In addition, a supposedly very conservative, fundamental school recently performed “Charlie’s Aunt,” an English farce that centers on a young man dressed as a woman. Some supposedly “moderate” fundamen­talist colleges have also put on productions of Fiddler on the Roof, Sound of Music,  Hello Dolly, and Oklahoma. BJU also includes the “Don Cossacks,” a Russian dance troupe, in their cultural offerings, and heavily publicizes its museum and art galley, which enshrines religious art—paintings that evidence the influences of paganism and blasphemous Romanism.

      The above examples of the “Fine Arts” are also found in the publicity materials of Christian colleges. One has to ask, “What ‘redeeming’ qualities might these productions have for the believer?” To know about these things may be helpful in understanding our worldly culture, but I fail to understand why Christian young people are encour­aged to put their time, energy, and money into them. Even if the worldliness is “toned down,” knowledgeable people in the community know what these works are supposed to represent. In fact, toning them down may lead some to seek out the original works and participate in them.

      Operas demonstrate how one may be deceived into dwelling on sinful behavior because the music can be appealing. Yet I suspect that if CCM (Contemporary Christian Music) artists engaged in such activities with their music, they would be severely criticized by these very same schools.

      In these times when it is necessary to express our concern over the intrusion of worldliness into our lives, homes, and churches, our protestations have been challenged with counter accusations of hypocrisy and inconsistency.

      The defenders of so-called “Contemporary Christian Music” ask us why we are so critical of CCM’s more conservative performers and artists when we remain silent regarding certain practices of supposedly fundamental Christian colleges. As detailed above, such schools proudly produce elaborate operas and plays in the name of “Fine Arts” that contain worldly, ungodly plots depicting behavior such as flirtation, adultery, use of alcoholic beverages, lying, and even murder. Students and the public are urged to participate in and attend these theatrics, which were once considered off-limits by God-fearing believers at the time of their origination.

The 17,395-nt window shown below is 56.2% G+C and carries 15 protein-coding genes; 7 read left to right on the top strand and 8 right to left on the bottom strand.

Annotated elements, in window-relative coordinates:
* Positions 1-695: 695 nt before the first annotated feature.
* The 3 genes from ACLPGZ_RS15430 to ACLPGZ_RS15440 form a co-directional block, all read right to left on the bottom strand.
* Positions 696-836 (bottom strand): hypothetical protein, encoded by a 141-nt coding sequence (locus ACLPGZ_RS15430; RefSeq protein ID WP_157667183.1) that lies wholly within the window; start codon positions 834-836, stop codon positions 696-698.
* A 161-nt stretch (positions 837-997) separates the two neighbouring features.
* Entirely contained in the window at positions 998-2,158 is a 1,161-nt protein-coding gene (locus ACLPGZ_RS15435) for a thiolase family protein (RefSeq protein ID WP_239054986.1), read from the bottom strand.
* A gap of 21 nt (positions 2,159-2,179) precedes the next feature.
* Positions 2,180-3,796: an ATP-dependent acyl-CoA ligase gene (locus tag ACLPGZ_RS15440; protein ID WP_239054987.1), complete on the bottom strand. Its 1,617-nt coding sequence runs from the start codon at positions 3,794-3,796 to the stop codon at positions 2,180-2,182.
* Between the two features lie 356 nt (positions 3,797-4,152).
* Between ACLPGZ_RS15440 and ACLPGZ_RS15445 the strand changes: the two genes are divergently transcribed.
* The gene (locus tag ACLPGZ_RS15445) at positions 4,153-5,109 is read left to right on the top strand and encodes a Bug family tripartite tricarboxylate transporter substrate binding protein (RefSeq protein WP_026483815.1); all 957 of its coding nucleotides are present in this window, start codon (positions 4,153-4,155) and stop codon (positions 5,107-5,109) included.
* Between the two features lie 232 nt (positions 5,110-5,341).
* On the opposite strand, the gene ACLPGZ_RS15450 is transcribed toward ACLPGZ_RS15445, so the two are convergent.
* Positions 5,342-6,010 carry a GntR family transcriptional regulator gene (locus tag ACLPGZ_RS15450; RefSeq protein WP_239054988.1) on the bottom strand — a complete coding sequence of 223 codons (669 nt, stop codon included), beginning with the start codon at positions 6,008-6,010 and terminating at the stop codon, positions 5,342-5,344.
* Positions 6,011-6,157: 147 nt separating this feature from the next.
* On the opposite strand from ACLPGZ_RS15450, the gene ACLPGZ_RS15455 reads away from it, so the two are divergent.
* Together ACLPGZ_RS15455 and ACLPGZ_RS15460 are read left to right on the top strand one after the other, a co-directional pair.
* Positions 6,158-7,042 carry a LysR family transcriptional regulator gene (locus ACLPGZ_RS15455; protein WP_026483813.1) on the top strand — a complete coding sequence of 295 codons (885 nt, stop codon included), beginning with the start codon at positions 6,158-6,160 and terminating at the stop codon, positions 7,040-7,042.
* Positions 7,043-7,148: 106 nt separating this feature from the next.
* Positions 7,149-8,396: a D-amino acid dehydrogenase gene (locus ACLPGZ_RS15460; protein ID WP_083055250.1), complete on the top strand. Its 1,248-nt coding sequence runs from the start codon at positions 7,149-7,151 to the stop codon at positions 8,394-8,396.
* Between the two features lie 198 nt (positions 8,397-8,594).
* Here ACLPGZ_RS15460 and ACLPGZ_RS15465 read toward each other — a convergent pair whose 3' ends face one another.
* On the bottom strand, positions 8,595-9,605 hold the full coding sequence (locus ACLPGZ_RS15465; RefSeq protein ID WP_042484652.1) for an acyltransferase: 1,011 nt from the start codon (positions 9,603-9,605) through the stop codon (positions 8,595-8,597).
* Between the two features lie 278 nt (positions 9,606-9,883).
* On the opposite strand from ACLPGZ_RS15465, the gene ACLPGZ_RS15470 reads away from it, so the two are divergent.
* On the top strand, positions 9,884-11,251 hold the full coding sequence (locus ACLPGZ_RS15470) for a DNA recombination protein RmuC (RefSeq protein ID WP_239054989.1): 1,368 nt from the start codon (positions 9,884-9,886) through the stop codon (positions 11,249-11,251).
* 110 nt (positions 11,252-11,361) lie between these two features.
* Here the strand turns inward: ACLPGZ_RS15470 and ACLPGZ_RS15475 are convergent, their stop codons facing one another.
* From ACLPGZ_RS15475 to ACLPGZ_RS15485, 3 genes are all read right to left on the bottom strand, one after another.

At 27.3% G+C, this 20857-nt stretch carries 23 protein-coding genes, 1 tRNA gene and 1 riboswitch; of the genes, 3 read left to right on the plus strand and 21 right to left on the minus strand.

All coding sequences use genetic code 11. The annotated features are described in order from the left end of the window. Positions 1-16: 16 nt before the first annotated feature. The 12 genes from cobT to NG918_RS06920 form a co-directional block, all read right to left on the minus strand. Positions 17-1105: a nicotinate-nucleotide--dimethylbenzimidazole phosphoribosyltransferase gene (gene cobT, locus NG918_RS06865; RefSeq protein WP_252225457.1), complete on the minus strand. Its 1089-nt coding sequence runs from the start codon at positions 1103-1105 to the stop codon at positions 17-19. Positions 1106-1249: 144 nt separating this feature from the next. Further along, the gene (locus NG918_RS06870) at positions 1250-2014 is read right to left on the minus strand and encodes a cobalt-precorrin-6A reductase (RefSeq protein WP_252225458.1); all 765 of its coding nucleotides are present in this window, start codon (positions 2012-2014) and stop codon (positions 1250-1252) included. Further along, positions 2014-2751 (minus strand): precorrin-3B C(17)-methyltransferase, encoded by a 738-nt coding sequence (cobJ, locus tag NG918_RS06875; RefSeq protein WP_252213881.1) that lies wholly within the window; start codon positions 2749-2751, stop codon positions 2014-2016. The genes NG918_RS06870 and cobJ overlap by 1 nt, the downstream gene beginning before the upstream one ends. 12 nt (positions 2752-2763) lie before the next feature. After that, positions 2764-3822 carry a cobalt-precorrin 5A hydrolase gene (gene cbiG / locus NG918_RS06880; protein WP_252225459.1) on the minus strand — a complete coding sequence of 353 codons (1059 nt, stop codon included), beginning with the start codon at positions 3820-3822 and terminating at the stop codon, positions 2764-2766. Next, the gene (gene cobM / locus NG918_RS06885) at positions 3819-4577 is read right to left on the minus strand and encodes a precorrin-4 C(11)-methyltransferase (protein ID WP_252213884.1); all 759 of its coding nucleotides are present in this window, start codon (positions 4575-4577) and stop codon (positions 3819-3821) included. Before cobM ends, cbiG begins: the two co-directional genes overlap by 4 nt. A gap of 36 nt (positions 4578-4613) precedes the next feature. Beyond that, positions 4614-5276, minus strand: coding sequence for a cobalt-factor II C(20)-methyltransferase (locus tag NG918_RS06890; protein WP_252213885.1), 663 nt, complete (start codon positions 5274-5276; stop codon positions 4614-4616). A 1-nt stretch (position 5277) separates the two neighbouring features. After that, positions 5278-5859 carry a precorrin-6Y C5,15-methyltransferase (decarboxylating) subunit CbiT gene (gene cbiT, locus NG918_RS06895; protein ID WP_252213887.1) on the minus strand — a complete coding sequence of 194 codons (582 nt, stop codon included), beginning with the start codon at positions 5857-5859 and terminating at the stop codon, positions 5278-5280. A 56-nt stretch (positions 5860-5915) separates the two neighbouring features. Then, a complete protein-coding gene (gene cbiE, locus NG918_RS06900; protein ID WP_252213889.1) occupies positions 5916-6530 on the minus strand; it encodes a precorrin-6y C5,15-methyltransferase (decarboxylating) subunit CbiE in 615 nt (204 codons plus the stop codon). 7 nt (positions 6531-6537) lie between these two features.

While the music itself may be beautiful and the attire fairly modest, the activities depicted are the kind that even CCM artists are unlikely to portray. Though it may be necessary for God’s people to be aware of musical and literary influences in our culture, can God be pleased by their active participation involving a significant investment of time and finances?

      Some of these institutions also sponsor cheer­leading camps and competition for teenagers. (Some even sponsor Karate evangelism teams!) In this day when professional sports cheerleaders are clearly entertainers who wear scanty costumes and dance provocatively, how can these schools justify encouraging Christian girls to copy this worldly behavior in light of the Scriptural call for modesty?

      Moreover, it would be heartening if these schools would direct their promotional staff and recruiters to adhere to Biblical principles. The mail brings us colorful ad campaigns, clever (sometimes outrageous) slogans, and recruitment incentives that are contrary to any basic understanding of the principles of God’s Word. How are our Christian young people going to learn to trust God and rely on prayer, or learn to function Biblically in their local church, when our training institutions act as though they are entitled to operate without regard for the Bible? It is not just new evangelicals that advocate “the end justifies the means.”

      Although we can have a measure of reassurance when these schools uphold generally high standards for student conduct, we receive, little comfort when one realizes that even the simple Gospel is many times seriously compromised with psychological reasoning. Add to this the worldly programs described in this article, and it becomes impossible to recommend any Christian schools. Even in a so-called Christian setting, there are just too many temptations and pitfalls to be alert to and to avoid by God’s grace.